Ontario’s sweet potato sector might not be large, but researchers at the Vineland Research and Innovation Centre says market opportunities in domestic propagation could help drive lucrative growth in the commodity.
Why it matters: Existing greenhouse infrastructure could be used to improve domestic sweet potato production.
Valerio Primomo, a vegetable breeder with Vineland, is involved with sweet potato production research, as well as variety development. After a disappointing 2019 launch of a new, shorter-season variety better suited for the Canadian climate (called Radiance), Primomo identified the lack of sweet potato slip (vegetative cutting) propagation as a central barrier to more rapid adoption.
No domestic production
Currently, Primomo says all Canadian sweet potato growers purchase outdoor-grown slips for crop production from propagators in the United States, and specifically North Carolina.
Propagators in such localities, however, only grow varieties bred for conditions in the southern states. This can be an issue for growers operating in Canada’s shorter growing season.
After placing slip orders, Canadian growers also must send trucks to pick up the order. This incurs significant transportation expenses, as well as potential import-related border complications. But, with no domestic propagation to speak of — at least, not on a scale large enough to supply Canadian growers — no alternative solution currently exists.
“Because there are no propagators here, we have to work with North Carolina propagators to get new varieties produced on a commercial scale,” says Primomo.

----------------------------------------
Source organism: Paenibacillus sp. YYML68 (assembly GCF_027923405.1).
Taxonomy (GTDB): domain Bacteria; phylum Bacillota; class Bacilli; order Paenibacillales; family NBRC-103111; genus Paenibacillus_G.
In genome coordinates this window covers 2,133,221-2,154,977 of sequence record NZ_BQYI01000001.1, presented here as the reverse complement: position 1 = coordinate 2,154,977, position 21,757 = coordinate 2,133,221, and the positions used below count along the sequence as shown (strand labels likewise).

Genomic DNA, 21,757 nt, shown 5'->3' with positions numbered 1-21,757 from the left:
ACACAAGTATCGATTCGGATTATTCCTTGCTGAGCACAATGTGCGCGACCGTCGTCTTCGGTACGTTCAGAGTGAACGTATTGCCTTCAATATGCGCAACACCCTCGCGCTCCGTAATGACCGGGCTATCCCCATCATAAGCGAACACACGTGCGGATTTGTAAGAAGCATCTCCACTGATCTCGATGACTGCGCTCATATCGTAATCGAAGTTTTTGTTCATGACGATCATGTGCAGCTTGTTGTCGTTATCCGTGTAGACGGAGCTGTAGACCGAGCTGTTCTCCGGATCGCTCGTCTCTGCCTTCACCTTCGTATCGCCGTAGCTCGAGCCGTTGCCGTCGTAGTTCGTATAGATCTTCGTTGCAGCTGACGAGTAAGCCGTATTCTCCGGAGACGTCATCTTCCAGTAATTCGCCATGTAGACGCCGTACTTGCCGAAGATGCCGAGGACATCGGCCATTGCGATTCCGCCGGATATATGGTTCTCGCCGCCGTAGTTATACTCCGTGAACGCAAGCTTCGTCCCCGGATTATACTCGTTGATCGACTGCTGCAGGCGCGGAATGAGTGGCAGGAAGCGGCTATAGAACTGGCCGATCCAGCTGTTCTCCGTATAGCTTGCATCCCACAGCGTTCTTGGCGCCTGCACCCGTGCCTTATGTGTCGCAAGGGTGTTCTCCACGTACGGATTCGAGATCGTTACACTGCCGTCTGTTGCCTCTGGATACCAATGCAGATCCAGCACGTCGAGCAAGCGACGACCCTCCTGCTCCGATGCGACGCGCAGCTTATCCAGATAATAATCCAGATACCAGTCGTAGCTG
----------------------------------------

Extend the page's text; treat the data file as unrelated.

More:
He adds the sheer distance from North Carolina propagators to potential growers elsewhere in the country is another significant practical barrier to greater domestic production.
“If you have local production of slips in those areas it becomes easier. Then you’re just competing with the prices of the U.S.A.”
Propagation infrastructure already present
However, Primomo says existing greenhouse infrastructure in Ontario and elsewhere is well-suited to fill Canada’s sweet potato slip needs.
As with other crops, he says, greenhouses provide a climactically reliable environment with lower exposure to problematic viruses and pests.
Additionally, the level of greenhouse technology does not have to be top tier. Indeed, Primomo says any standard poly-covered hoop-house would work.
“If the weather is really good in May, slips can be ready to be shipped out for growers willing to risk planting earlier,” he says.
Slip propagation takes several years to ramp-up before achieving adequate supply. Once that period ends, Primomo says one 4,000 sq. foot greenhouse can supply about 200 acres of sweet potato production. This is based on production levels ranging from 1.6 million slips (a pessimistic estimate) to 2.4 and 3.2 million slips — the expected and optimistic estimate.
“The potential net revenue depends on how much a propagator will set price per slips. The range could be anywhere from 12 cents to 17 cents for a commercial sweet potato grower. It also depends on cost of production.
“Lots of greenhouses could include this as an opportunity in their growing schedules,” says Primomo.
Vineland’s full guide to greenhouse sweet potato slip production is available as a PDF on its website.